I used the term most because I wasn't meaning all however you've concentrated on one example, not the OP's, where you definitely gifted money/property. Lending anything by virtue of the term means something different from gift. But of course, it can change.

In the example you gave about yourself there was no discussion you gave here about the money/property being returned to save face or otherwise and anyway loans can be renegotiated - I've already mentioned that.

Communicating expectations can happen at any time and that's a good thing - don't you agree?

@TruthSeeker made it clear what the terms of her loan/gift were in that the gift became a loan if certain actions were taken by the recipient. One doesn't need to be a rocket scientist to see that failure by her daughter to meet those terms have been disruptive to the relationship. And the same has occurred with the OP.

The OP did not gift anyone the money nor loan it. It was passed to another party for a specific purpose which was communicated in that transaction. The other party failed in their obligation and then failed to return the money.

Forgiving a loan for a variety of reasons may be done - of course. But it's not the normal terms or meaning of a loan.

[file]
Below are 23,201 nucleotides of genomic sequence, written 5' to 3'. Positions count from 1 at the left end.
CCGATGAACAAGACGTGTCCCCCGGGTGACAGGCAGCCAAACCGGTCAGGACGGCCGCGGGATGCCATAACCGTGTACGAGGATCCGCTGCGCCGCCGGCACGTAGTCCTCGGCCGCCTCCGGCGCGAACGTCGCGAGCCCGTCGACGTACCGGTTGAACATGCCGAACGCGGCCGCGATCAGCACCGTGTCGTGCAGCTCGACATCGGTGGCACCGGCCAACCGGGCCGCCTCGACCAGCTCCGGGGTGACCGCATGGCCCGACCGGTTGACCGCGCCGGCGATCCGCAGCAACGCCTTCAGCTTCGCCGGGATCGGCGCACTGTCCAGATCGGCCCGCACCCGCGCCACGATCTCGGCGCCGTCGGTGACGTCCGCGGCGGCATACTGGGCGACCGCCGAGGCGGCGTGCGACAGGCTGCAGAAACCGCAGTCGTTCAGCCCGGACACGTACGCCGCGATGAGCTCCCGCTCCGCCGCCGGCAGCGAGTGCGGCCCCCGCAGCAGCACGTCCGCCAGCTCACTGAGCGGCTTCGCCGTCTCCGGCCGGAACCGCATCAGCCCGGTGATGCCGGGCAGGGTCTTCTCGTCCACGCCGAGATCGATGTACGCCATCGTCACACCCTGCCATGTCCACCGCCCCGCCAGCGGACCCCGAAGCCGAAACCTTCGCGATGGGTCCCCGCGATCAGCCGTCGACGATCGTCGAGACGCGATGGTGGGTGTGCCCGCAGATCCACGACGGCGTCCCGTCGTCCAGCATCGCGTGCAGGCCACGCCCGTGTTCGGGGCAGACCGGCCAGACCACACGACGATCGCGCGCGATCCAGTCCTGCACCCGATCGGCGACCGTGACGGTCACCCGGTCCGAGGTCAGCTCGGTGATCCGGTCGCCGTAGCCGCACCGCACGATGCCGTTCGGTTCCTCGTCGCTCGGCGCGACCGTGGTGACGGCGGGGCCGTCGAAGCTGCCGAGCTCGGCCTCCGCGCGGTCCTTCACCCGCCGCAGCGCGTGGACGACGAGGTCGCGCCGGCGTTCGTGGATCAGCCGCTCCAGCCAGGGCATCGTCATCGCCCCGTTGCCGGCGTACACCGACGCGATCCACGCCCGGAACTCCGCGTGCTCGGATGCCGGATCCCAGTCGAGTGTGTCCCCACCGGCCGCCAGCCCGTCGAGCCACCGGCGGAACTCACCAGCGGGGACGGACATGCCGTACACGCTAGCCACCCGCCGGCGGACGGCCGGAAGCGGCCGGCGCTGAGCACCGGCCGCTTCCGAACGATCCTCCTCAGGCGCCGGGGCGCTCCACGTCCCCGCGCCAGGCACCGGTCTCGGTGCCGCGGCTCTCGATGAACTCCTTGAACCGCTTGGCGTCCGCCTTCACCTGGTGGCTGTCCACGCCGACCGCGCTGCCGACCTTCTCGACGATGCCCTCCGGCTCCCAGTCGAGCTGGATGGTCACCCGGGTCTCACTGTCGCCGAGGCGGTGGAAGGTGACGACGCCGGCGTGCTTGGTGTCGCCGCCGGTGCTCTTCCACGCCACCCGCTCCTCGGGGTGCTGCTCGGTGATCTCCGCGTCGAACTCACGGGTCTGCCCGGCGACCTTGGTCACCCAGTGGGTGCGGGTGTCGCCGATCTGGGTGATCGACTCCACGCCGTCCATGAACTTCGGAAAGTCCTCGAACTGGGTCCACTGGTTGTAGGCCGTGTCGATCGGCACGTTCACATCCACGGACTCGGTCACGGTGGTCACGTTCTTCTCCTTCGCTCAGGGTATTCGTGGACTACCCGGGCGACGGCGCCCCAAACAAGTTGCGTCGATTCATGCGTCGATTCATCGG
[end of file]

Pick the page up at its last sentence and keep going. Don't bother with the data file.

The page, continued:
Otherwise it would be a gift. Or maybe it all means something different to you and that is ok, for sure. It seems so.

However I'd be uncomfortable with not knowing if something was indeed a gift or a loan personally but also, that might be my culture. I'm unaware of cultures that give things to people as loans when they not. But I'm prepared to accept there are many cultures I'm not familiar with. :rolleyes:

Go look in the small claims courts, administrative law courts or just google the terms loan and gift. Western culture. I'm fairly sure that is what the OP was operating within.
 

Cypress

Confident
@TruthSeeker I would like to understand better here how money screws up relationships: were you upset/disappointed/angry that your daughter did not repay you the because you were short on cash and needed the repayment to get by in life or was it that her not paying you signified that she didn't care about you or was unappreciative or some other feeling?
 

katz

MyPTSD Pro
I tend to just give in. I decided a long, long time ago that I would rather lose then fight. The fighting and yelling in my childhood has taken it's toll on me and I just continue to lose. Anything than to fight or yell.

No one "wins" a yelling contest.
 

Lionheart

Sponsor
I tend to just give in. The fighting and yelling in my childhood has taken it's toll on me

@katz Wow!!! I can definitely relate to this and would do well to consider how this influences my tendency to give in rather than to fight. You have given me much to think about and I appreciate your honesty.
 

Cypress

Confident
I agree. When it comes to money I would definitely rather give it away than fight about it. Can't bear conflict at all.